{Dan} [3:45:00] Stereo MC's - Everything (Everything Grooves Pt.2) [3:55:00] LCMDF - Gandhi (Weatherall Remix 2) [4:01:00] Pleasure Pool - Ask Your Body [4:07:00] Curses - Ghost Of Arms [4:11:00] New Order - Your Silent Face {Martin} [4:17:00] Mike Garry & Joe Duddell - St Anthony: An Ode to Anthony H Wilson (Andrew Weatherall Remix) [4:25:00] Sam Roberts Band - We're All In This Together (Andrew Weatherall Remix) [4:30:00] Mugwump - Until You're Worth It (Andrew Weatherall Remix) [4:35:00] Primal Scream - Come Together (7" Edit)

{Adam} [4:39:00] A Certain Ratio - Do The Du [4:42:00] Crocodiles - Foolin' Around [4:45:00] Echo & The Bunnymen - Angels And Devils [4:49:00] Andrew Weatherall - Kicking The River [4:52:00] Wooden Shjips - Crossing (Andrew Weatherall Remix) [4:55:00] Moon Duo - White Rose [5:01:00] Silver Apples - Edge Of Wonder (Andrew Weatherall Remix)

{Dan} [5:08:00] Yello- Frautonium (Andrew Weatherall Warehouse Remix) [5:16:00] Andrew Weatherall- The Moton 5.2 {Martin} [5:22:00] The Orielles - Sugar Tastes Like Salt (Andrew Weatherall Remix) [5:25:00] Bocca Juniors - Raise (DJ History 7" Mix) [5:30:00] Primal Scream - Don't Fight It Feel It (Scat Mix) [5:36:00] Sabres Of Paradise - Smokebelch (Beatless) {Adam} [5:38:00] Carly Simon - Why

At this point having decided that full on Sunday evening Balearic dance action was the way forward I had the Tribal Remix of Pete Wylie's Sinful cued up and ready to play, but Dan and Martin had both just departed and my driver arrived outside and that was that, end of session, time to pack up and go home. But I think we will definitely do it again at some point.

Saturday 22 April 2023

Saturday Live

Back at the start of March I posted a half hour Sunday mix of The Woodentops and then a little over a month later chief Woodentop, Rolo McGinty, put a brand new song onto Bandcamp. The new song, Ride A Cloud, went onto the wider internet streaming sites a couple of days ago and is a thing of joy, a little bit of space Balearica, with acoustic guitars and wobbly synth sounds and Rolo singing about the dangers of following your dreams and getting what you want- 'If you can ride a cloud like a horse/ You can get there'.

Ride A Cloud concerns the story of Mike Massimo, a man who's ambition was to become an astronaut and work on the Hubble space telescope. He achieved this dream but when working up there, three hundred miles above the earth, he broke it. While unscrewing a bolt it snapped and in order to repair it he had to break a door open. The song is one of 2023's joys to date and I heartily recommend it. 

The band had a fearsome live reputation in the mid- 80s, a band playing upbeat and off kilter indie pop, getting faster and faster as the decade went on. Here they are filmed for Whistle Test in 1985 while playing in Derby, a shirtless Rolo leading the band through two songs- Move Me and It Will Come- 

In this clip three years later, filmed at the Dominion Theatre in London (at David Bowie's request) they romp through their best- known song, a seven minute version of Why Why Why, stand up drumming from Benny Staples, hubcaps being banged, the varnish being scrubbed off the tops of their guitars while Frank de Freitas plays a superbly rubbery bassline.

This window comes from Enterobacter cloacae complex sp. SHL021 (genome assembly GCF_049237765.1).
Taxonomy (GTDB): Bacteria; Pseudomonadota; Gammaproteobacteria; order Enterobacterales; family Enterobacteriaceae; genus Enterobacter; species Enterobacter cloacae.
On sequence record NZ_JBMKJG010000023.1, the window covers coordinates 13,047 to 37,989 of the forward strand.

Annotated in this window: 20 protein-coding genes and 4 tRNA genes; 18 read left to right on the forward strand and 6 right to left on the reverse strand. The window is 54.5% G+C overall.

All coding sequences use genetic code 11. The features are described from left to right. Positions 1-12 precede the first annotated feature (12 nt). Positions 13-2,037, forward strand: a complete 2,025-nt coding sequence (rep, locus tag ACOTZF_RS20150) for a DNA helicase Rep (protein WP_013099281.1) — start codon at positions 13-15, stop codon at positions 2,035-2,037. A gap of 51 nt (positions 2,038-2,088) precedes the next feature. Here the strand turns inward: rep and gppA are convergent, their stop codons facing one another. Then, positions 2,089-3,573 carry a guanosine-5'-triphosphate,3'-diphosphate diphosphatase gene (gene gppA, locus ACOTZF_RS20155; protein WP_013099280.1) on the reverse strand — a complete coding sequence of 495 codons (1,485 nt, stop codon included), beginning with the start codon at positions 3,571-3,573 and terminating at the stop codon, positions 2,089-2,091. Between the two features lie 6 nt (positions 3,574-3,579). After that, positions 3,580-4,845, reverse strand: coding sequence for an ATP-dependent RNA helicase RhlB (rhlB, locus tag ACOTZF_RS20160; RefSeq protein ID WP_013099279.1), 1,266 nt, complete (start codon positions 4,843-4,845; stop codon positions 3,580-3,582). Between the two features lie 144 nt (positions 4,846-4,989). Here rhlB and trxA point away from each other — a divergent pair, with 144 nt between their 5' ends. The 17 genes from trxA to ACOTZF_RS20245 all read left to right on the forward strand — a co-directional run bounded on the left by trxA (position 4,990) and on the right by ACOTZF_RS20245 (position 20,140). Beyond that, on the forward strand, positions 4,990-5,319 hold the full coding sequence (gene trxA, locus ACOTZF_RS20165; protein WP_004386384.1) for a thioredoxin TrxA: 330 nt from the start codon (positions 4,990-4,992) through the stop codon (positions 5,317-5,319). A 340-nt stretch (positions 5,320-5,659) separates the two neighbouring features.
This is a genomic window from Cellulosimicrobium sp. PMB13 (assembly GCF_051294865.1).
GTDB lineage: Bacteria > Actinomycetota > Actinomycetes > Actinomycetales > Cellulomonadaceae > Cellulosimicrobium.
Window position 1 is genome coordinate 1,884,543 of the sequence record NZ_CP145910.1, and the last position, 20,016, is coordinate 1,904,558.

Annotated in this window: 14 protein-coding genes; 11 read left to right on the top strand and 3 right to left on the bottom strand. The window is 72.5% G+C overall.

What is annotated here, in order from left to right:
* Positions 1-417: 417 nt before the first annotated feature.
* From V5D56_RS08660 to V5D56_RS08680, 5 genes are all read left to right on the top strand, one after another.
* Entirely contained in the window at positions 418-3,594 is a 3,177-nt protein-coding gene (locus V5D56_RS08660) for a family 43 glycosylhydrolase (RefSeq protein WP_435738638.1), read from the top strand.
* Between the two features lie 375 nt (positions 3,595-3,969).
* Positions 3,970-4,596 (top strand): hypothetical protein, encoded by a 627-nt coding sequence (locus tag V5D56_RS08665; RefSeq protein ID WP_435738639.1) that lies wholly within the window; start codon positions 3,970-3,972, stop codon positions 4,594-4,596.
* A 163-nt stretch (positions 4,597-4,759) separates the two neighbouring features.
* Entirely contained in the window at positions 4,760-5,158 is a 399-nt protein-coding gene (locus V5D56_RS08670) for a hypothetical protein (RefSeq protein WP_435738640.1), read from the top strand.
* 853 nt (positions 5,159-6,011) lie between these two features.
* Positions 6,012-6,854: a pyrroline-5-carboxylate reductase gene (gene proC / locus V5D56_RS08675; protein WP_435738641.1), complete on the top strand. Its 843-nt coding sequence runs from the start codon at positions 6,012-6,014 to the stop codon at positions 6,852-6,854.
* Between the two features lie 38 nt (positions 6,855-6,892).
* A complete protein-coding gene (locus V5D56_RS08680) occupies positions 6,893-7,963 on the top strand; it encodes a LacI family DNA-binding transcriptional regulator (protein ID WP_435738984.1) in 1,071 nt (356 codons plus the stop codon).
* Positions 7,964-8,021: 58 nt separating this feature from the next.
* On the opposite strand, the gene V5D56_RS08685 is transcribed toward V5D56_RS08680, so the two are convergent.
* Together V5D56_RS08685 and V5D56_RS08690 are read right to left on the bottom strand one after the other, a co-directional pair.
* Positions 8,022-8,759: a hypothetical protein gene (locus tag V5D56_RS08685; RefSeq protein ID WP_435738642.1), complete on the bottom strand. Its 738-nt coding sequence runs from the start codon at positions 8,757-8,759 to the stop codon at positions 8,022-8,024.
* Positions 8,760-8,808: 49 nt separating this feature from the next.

This is the full twenty five minute set which the above clip is taken from, Bowie dancing in the wings. 

In 1986 the group had been recorded while playing a gig in Los Angeles, the frenetic Live Hypno Beat Live album (released in 1987). Why crossed over from this album to Ibiza when Alfredo began playing it in his sets and then back again to London's burgeoning clubland (it was a massive favourite at Shoom), the speed of the guitars, Rolo's delivery, all intensity and rush. The gig at The Palace in Hollywood was apparently the first time they were introduced to E.

Friday 21 April 2023

Omo Can

This came out last Friday on Duncan Grey's ever wonderful Tici Taci label, a two track release from Tirana, Albania, by Uj Pa Gaz. The frist track is Omo Can, all shimmer, flutter and bounce, jangly Balkan/ Balearica, five minutes of blissful sounds and a slice of summer come early. It's only April I know and it doesn't really feel like spring has arrived yet but May is just around the corner and this is the sort of track to play as you feel the first warmth of the sun coming through, as we have a little this week (the word for that is one of my favourite words- apricity- feeling the warmth of the sun in winter). Omo Can has a two note bassline, an acoustic guitar riff that sounds a little like The Woodentops, some synth judders and an irrepressibly upbeat tone.  

The second track is Fritz, cut from the same cloth but slightly wiggier, funky and for dancing. There's a lovely backwards guitar line/ synth line running through the last few minutes, Balkan cosmische. Back in 2019 there was a superb release also from Tirana and also connected to Duncan (via a remix) by an artist called Pines In The Sun who put out an EP with three tracks, Zig Zag Sea and Sun (plus the remix) and which this has prompted me to revisit. I'll follow it up here soon. 

Thursday 20 April 2023

Spiral Staircase

This is the fifth of five Luke Vibert posts, from my ongoing collaboration with reader Spencer- we have a new project that should have started by now. I've been a bit all over the place with things in recent weeks but will make every effort to get onto that now this run of posts is coming to a close. 

In 2004 Luke Vibert in his Wagon Christ mode held a remix competition via the magazine Future Music CD. That competition was won by Aphex Twin who remixed Wagon Christ's Sci Fi Staircase into this...